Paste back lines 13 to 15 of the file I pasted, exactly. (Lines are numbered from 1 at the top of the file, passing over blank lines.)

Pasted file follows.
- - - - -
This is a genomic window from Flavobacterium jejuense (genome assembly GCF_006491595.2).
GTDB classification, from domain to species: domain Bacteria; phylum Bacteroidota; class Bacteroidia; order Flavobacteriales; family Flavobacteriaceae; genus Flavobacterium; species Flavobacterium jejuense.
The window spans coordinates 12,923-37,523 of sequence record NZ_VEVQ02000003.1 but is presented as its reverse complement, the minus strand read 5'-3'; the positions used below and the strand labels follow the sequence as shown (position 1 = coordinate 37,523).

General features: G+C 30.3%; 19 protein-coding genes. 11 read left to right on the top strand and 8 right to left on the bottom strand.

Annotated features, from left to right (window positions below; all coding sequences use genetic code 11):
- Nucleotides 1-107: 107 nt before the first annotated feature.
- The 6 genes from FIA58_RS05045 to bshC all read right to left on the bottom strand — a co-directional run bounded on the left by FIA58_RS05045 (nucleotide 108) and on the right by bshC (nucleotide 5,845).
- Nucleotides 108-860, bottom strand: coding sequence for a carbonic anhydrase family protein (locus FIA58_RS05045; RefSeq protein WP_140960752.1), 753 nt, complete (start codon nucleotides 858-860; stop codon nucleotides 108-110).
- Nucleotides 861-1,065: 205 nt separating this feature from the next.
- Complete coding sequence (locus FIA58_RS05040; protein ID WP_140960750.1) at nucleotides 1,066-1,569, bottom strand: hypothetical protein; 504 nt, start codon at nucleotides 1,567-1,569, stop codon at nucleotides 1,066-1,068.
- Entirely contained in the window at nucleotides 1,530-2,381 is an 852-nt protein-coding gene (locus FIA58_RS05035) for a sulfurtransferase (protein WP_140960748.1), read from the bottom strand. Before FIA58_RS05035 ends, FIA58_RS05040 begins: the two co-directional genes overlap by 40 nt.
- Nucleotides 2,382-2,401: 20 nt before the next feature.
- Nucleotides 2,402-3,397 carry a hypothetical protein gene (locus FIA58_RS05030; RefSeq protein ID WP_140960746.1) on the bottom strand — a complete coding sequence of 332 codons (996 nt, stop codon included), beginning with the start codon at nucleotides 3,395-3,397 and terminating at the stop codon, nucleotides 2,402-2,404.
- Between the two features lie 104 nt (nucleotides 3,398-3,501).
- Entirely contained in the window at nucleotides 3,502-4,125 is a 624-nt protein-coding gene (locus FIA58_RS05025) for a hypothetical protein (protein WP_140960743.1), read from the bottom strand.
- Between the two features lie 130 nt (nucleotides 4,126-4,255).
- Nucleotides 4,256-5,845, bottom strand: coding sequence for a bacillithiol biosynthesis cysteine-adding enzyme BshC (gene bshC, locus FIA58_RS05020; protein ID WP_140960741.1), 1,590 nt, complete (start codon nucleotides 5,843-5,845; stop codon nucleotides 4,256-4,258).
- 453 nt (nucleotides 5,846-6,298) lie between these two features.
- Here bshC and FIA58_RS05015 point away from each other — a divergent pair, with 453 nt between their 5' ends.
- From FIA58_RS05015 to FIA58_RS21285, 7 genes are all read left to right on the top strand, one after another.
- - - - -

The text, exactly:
- Nucleotides 2,402-3,397 carry a hypothetical protein gene (locus FIA58_RS05030; RefSeq protein ID WP_140960746.1) on the bottom strand — a complete coding sequence of 332 codons (996 nt, stop codon included), beginning with the start codon at nucleotides 3,395-3,397 and terminating at the stop codon, nucleotides 2,402-2,404.
- Between the two features lie 104 nt (nucleotides 3,398-3,501).
- Entirely contained in the window at nucleotides 3,502-4,125 is a 624-nt protein-coding gene (locus FIA58_RS05025) for a hypothetical protein (protein WP_140960743.1), read from the bottom strand.